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Old April 26th, 2007, 09:29 PM   #106
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Ha, thanks a lot Chris.

That was a big help. It made me realize that it's a process. My JVC HD100 has interchangeable lenses, i'm going to see tomorrow if i can get away with adapting straight the the body of the camera, without having to use a backfocus lens. Someone once told me it needs the backfocus lens, but i want to be sure, because that's another 1 or 2 stops i can have back if i don't need it.

I will definitely give your process a try. Also, those Nikon lens tubes seem like the way to go, can you point me to a good place to find those?

Let me know how yours goes... i'd love to see some test footage sometime. What camera are you using?

Thanks again, really.
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Old April 26th, 2007, 10:58 PM   #107
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Chris.

Well written.


Dale.

You are stuck with using some kind of lens on the JVC HD 100 for relay, whether it is the original which came with the camera plus a close-up attachment on front, or a smaller substitute prime lens.

Relay using the original camcorder lens and a +7 Century Optics 58mm in 72mm sleeve mounted onto the focusing barrel of the JVC lens is quite effective, certainly to the 720P limit of the camera. The whole thing is awkwardly long however.

The dioptre has to mount to the front of lens and not to the 82mm fixed filter mount because the lens barrel comes forward or backward as you rotate it.

The adaptor, I mounted to the 82mm filter mount which is part of a fixed shroud around the lens barrel the light shade fits onto. Watch for crossing the threads. This shroud looks like metal but is actually plastic which is why you cant clamp around it as the pressure deforms it onto the lens barrel and jams it.

The downside is that for this method you have to cut an 82mm filter thread into a custom adaptor mount which is not an option for many people.

The front of the JVC lens has anti-reflective flutes cast into it. This portion of the lens is also plastic.

While there is no thread there, one of the flutes is of almost the same diameter as a 72m filter mount so it is possible for testing purposes to carefully screw the 72mm achromat's72mm filter thread into this small ledge and have it bind in place.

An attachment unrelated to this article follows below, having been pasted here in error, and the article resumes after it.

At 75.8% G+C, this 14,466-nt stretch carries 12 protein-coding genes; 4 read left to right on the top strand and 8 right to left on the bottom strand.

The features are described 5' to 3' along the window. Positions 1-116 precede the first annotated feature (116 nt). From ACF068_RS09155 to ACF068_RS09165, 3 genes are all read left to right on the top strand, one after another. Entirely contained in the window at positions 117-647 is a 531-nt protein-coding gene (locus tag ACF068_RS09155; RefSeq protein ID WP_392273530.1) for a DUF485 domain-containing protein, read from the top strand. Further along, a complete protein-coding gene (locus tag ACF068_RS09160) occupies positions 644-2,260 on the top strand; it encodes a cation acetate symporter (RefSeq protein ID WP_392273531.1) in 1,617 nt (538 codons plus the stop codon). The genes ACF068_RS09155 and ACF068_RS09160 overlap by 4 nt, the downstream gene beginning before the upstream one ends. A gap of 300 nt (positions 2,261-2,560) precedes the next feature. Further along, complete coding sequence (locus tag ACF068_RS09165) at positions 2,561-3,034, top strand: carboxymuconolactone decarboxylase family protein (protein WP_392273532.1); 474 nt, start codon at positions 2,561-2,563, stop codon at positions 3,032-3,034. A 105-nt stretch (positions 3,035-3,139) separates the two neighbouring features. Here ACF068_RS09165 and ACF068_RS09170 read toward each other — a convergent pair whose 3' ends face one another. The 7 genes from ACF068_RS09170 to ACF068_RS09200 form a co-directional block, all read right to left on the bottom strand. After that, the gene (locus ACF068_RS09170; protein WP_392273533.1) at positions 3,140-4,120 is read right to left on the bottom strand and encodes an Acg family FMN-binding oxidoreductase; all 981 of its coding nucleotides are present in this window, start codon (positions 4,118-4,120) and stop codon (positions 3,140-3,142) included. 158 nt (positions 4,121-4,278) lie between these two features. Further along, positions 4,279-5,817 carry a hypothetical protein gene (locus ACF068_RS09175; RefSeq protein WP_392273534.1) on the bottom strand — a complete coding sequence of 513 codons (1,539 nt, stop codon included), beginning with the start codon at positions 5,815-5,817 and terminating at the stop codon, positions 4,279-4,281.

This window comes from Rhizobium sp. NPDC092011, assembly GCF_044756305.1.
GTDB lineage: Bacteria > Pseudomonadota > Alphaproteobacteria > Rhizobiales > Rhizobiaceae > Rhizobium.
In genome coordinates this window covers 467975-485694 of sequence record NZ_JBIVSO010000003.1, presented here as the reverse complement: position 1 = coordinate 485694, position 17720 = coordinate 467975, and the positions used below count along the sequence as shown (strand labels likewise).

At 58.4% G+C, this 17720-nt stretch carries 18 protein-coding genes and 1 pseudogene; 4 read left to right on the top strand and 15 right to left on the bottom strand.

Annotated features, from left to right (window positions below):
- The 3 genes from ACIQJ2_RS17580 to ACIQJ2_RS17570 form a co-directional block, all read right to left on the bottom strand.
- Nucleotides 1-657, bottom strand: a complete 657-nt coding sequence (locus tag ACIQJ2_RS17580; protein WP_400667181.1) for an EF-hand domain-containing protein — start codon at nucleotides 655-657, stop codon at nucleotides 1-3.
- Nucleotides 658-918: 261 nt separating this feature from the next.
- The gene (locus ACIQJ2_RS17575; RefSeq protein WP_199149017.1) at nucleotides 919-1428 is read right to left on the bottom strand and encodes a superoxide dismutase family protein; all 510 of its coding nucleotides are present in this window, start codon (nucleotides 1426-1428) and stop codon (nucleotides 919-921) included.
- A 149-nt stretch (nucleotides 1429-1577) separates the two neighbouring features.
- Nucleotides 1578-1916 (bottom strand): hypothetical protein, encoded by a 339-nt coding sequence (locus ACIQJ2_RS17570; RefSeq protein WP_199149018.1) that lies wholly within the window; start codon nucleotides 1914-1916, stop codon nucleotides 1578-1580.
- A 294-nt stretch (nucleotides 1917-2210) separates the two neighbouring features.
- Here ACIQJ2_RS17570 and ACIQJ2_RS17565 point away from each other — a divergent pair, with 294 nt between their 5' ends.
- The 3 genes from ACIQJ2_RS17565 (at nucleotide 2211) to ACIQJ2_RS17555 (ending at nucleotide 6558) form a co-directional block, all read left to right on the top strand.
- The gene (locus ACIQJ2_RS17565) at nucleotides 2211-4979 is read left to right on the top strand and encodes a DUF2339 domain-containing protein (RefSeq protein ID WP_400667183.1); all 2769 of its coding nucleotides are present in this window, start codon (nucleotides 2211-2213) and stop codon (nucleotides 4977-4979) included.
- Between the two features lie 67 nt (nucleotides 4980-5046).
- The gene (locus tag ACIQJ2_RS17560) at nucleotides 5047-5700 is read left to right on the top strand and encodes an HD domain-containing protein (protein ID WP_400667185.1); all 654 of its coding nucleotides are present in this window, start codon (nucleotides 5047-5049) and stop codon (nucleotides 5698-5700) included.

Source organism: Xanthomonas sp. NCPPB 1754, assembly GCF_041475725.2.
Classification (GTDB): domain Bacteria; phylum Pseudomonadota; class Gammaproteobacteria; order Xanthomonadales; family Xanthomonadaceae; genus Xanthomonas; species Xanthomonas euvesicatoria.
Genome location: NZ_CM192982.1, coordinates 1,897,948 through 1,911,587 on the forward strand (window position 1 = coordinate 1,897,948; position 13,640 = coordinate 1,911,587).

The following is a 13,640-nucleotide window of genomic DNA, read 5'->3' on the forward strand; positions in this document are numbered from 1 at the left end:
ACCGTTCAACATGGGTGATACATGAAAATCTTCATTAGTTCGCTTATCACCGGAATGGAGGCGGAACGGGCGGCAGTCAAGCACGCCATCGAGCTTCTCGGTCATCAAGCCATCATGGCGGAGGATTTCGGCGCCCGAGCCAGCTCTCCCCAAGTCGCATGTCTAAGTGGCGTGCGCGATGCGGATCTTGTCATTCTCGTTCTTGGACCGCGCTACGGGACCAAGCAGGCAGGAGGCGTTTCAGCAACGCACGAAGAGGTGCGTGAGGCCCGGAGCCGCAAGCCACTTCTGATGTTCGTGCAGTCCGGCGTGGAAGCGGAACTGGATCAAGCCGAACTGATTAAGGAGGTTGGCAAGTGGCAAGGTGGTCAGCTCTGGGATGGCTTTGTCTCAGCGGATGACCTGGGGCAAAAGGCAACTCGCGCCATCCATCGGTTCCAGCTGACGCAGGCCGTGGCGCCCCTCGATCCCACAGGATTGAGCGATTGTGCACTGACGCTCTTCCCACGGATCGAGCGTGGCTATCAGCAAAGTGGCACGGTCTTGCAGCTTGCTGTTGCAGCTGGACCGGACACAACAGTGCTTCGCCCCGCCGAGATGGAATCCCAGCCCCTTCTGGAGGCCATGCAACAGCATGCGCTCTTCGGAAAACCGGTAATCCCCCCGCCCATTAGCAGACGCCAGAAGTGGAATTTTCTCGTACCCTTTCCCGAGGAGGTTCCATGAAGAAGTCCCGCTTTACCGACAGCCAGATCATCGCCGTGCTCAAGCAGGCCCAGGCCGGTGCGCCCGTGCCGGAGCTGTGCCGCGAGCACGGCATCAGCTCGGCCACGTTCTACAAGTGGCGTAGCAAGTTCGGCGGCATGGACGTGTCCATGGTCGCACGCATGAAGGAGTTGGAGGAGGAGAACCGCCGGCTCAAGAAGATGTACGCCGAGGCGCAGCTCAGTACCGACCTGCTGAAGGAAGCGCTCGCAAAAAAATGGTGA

Easiest is to hold the achromat square-on and rotate the lens barrel as the thread binds into place.

Optically, there is only a short range available in adjustable distance from groundglass to front of achromat. You can use the backfocus on the JVC lens to help find the groundglass if it is just outside the lens focus adjustment but if you use the backfocus to fix your final setup, your zoom movement will no longer hold focus.

Last edited by Bob Hart; April 26th, 2007 at 11:00 PM. Reason: errors
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Old May 1st, 2007, 11:23 AM   #108
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Thanks a lot for the help, Bob.

An update for those who are interested:

I've been experimenting heavily with methods of microcrystalline wax as my ground glass. I'm using microscope slides for the glass, and microwax for the GROUND :). At first i tried a mixture of beeswax and microwax. It applied nicely, and i was surprised with the results, but i decided to give 100% microwax a try. The microwax is far more sensitive to the imperfections in the glass, so the main obstacle is coming up with a way to clean the glass PERFECTLY. I've been experimenting with methods, but haven't had a lot of time this week to tinker with that specifically.

I tried the microwax with two layers of double-sided tape, and that yielded a very nice finish. It was almost perfect and with much less noticeable grain the the beeswax and microwax mixture (about 5-95 mixing ratio) So even a small amount of the beeswax added quite a bit of grain. I'm not having trouble at all getting the capillary action to work with the microwax alone, but the evenness varies every time. I still strongly believe it has to do entirely with the cleaning of the glass. I then tried using one piece of double-sided tape between the glass, and it still worked, but with more noticeable "cleaning" marks. It wasn't bad at all, but it looked good because there was a substantial amount of difference in the translucency between the two. It seems you could almost get another half or full stop by cutting the thickness in half.